Chinese president Xi Jinping and American counterpart Barack Obama will talk cybersecurity this week in California, but experts say the state's Silicon Valley and its signature high-tech firms should provide the front lines in the increasingly aggressive fight against overseas hackers.
With China seeking to grow its economy and expand its technology base, companies like Facebook, Apple, Google and Twitter are inviting targets. In fact, all have been attacked and all point the finger at China, which has denied any role.
The U.S. government has stepped up efforts to thwart cyberattacks, but those efforts are mainly focused at protecting its own secrets, especially regarding military operations and technologies.
Paul Rosenzweig, a former Department of Homeland Security official whose Red Branch Consulting provides national security advice, said the responsibility for preventing attacks in the private sector lies with the U.S. innovators who created the technology that's being hacked in the first place.
"To some degree, they were getting a pass," he said. "If a car manufacturer made a car that was routinely able to be stolen, they'd be sued. If software is made with gaps that are a liability, they bear some responsibility, and in recent years there's been a sea change in high tech firms accepting that responsibility."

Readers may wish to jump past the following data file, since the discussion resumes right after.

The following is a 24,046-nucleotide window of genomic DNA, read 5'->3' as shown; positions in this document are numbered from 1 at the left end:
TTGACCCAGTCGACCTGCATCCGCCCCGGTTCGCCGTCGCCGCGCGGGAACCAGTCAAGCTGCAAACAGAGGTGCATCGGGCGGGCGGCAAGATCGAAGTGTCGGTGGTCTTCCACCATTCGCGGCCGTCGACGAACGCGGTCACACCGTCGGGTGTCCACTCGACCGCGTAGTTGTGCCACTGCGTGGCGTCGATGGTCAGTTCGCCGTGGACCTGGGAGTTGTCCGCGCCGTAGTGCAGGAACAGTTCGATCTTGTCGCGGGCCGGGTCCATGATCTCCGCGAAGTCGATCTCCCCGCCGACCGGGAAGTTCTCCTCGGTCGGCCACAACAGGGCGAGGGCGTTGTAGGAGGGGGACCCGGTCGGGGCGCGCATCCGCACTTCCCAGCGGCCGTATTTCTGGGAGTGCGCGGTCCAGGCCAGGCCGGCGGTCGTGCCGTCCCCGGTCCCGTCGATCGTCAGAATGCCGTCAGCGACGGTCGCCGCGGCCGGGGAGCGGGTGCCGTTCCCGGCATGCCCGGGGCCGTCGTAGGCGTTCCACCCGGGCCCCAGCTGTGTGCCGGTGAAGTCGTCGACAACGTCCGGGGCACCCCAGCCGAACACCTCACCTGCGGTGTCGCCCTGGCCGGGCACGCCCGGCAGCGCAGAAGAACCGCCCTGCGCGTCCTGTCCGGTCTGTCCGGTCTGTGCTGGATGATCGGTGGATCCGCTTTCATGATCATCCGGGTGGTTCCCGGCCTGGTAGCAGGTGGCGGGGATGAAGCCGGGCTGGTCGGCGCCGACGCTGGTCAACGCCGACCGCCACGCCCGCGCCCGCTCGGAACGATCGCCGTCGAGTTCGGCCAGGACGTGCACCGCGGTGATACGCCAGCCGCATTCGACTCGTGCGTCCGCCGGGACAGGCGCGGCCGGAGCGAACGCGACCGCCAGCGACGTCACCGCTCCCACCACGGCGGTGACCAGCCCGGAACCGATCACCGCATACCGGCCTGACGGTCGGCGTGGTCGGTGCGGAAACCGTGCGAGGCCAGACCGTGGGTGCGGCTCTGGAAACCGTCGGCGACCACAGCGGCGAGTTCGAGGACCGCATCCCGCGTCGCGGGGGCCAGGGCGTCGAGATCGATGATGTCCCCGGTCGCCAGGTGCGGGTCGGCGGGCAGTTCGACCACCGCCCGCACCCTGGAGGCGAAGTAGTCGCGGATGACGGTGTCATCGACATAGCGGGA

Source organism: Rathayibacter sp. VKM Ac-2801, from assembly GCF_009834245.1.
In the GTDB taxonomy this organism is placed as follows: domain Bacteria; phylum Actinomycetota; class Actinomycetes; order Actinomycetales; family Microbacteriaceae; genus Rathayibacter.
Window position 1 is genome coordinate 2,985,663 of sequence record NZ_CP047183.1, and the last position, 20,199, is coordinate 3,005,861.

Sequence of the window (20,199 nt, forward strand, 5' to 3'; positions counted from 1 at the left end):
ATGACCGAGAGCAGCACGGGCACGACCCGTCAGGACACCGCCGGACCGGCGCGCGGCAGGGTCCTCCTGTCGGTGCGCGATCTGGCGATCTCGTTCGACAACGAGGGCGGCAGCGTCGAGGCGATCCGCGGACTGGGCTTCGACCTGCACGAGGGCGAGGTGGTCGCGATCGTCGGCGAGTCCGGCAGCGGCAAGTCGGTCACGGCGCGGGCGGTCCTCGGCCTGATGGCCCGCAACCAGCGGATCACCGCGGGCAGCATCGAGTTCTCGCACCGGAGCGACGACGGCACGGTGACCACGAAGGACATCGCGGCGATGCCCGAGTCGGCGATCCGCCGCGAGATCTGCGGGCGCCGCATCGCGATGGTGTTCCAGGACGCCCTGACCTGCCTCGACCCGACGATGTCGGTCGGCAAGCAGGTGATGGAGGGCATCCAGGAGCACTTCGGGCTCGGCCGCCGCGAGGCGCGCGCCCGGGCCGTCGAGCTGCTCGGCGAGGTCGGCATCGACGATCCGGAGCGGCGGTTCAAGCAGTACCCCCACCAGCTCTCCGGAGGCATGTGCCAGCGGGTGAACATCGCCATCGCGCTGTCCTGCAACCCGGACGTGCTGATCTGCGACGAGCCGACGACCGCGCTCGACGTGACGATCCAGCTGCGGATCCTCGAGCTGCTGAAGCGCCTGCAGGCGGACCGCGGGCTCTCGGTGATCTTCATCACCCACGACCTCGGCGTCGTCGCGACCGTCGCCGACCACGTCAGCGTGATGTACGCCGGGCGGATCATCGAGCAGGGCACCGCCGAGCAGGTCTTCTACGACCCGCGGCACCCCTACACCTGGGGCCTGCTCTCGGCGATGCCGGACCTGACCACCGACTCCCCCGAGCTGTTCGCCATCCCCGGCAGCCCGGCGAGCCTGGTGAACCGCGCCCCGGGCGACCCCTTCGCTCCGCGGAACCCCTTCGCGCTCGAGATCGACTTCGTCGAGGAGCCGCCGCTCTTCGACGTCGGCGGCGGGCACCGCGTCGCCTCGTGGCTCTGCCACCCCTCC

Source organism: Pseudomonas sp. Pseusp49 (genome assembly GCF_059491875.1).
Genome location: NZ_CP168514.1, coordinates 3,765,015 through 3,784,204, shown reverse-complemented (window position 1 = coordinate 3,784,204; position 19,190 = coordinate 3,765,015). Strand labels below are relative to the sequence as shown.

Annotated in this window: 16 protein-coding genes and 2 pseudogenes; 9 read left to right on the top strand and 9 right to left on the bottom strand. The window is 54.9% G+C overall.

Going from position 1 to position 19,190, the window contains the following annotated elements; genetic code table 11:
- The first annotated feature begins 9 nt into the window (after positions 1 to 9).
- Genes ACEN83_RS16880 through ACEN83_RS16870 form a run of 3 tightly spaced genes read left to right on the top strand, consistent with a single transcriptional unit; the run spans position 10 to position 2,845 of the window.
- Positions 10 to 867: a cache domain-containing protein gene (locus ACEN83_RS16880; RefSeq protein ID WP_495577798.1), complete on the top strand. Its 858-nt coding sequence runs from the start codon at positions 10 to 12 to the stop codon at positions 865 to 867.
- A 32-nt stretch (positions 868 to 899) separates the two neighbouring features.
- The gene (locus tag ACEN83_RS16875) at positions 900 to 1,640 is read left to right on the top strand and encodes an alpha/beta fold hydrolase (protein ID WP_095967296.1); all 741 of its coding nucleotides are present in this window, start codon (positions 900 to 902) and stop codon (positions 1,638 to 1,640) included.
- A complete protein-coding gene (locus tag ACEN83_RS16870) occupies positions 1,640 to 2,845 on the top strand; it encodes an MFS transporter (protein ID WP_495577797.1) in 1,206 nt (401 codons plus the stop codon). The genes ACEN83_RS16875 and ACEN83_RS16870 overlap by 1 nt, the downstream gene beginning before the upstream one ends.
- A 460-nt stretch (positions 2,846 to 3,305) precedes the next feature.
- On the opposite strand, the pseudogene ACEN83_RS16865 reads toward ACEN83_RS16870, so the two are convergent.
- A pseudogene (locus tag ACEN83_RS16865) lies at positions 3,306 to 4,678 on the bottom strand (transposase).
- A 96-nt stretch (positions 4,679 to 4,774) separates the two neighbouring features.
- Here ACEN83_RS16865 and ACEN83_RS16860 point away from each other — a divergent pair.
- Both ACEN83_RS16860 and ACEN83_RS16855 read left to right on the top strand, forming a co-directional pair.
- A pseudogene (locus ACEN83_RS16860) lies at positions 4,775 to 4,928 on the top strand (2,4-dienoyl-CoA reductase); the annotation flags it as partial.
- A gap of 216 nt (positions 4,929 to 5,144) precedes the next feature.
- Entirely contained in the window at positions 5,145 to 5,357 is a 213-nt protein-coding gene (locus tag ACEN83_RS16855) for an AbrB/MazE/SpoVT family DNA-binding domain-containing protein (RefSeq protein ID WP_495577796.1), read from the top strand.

Big firms like Google employ thousands of security experts who can spot a potential attack on just a few individuals and quickly disseminate protection for everyone using their products.
Google routinely detects unsafe websites that spread malicious software or trick people into revealing personal information, posting warnings in front of users and contacting webmasters who may have been hacked.
But Chinese hackers have managed to hit even Google, and in a book released this spring, Google's executive chairman Eric Schmidt said China is the world's "most sophisticated and prolific hacker."
Cybersecurity is high on the agenda for the meeting between Obama and Xi on Friday and Saturday in Rancho Mirage, a resort city in Southern California.
A recent government report found nearly 40 Pentagon weapons programs and almost 30 other defense technologies were compromised by cyber intrusions from China.
Frustration is growing as the attacks continue. Although none have come out publicly, analysts say some U.S. companies even are considering cyberattacks of their own as retaliation, even though it's illegal.